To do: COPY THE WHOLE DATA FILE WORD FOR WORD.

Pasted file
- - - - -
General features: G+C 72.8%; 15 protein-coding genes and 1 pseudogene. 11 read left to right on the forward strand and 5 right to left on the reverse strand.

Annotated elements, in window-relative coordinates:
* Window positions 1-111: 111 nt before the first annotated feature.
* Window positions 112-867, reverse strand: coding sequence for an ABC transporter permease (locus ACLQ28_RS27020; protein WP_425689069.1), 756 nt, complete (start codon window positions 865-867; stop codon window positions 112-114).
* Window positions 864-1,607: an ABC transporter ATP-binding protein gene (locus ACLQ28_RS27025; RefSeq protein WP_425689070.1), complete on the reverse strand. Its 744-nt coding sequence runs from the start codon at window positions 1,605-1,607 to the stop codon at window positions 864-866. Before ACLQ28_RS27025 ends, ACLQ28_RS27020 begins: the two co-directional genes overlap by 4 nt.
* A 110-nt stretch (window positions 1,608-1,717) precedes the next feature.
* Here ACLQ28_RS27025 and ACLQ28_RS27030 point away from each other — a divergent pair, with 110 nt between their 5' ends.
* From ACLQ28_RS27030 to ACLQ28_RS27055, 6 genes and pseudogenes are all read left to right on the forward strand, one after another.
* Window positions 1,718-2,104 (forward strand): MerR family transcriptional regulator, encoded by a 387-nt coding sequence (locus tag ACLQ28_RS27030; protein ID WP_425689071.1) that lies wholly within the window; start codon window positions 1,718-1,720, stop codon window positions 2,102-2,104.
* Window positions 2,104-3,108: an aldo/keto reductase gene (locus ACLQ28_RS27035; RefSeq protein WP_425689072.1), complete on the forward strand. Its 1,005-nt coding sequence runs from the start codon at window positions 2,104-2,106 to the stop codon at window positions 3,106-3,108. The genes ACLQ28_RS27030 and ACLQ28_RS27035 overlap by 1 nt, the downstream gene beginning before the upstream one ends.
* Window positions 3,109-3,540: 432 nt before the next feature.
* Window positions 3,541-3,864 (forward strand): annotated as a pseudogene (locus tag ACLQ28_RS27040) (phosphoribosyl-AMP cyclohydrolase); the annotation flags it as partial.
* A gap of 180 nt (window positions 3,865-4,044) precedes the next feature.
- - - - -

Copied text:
General features: G+C 72.8%; 15 protein-coding genes and 1 pseudogene. 11 read left to right on the forward strand and 5 right to left on the reverse strand.

Annotated elements, in window-relative coordinates:
* Window positions 1-111: 111 nt before the first annotated feature.
* Window positions 112-867, reverse strand: coding sequence for an ABC transporter permease (locus ACLQ28_RS27020; protein WP_425689069.1), 756 nt, complete (start codon window positions 865-867; stop codon window positions 112-114).
* Window positions 864-1,607: an ABC transporter ATP-binding protein gene (locus ACLQ28_RS27025; RefSeq protein WP_425689070.1), complete on the reverse strand. Its 744-nt coding sequence runs from the start codon at window positions 1,605-1,607 to the stop codon at window positions 864-866. Before ACLQ28_RS27025 ends, ACLQ28_RS27020 begins: the two co-directional genes overlap by 4 nt.
* A 110-nt stretch (window positions 1,608-1,717) precedes the next feature.
* Here ACLQ28_RS27025 and ACLQ28_RS27030 point away from each other — a divergent pair, with 110 nt between their 5' ends.
* From ACLQ28_RS27030 to ACLQ28_RS27055, 6 genes and pseudogenes are all read left to right on the forward strand, one after another.
* Window positions 1,718-2,104 (forward strand): MerR family transcriptional regulator, encoded by a 387-nt coding sequence (locus tag ACLQ28_RS27030; protein ID WP_425689071.1) that lies wholly within the window; start codon window positions 1,718-1,720, stop codon window positions 2,102-2,104.
* Window positions 2,104-3,108: an aldo/keto reductase gene (locus ACLQ28_RS27035; RefSeq protein WP_425689072.1), complete on the forward strand. Its 1,005-nt coding sequence runs from the start codon at window positions 2,104-2,106 to the stop codon at window positions 3,106-3,108. The genes ACLQ28_RS27030 and ACLQ28_RS27035 overlap by 1 nt, the downstream gene beginning before the upstream one ends.
* Window positions 3,109-3,540: 432 nt before the next feature.
* Window positions 3,541-3,864 (forward strand): annotated as a pseudogene (locus tag ACLQ28_RS27040) (phosphoribosyl-AMP cyclohydrolase); the annotation flags it as partial.
* A gap of 180 nt (window positions 3,865-4,044) precedes the next feature.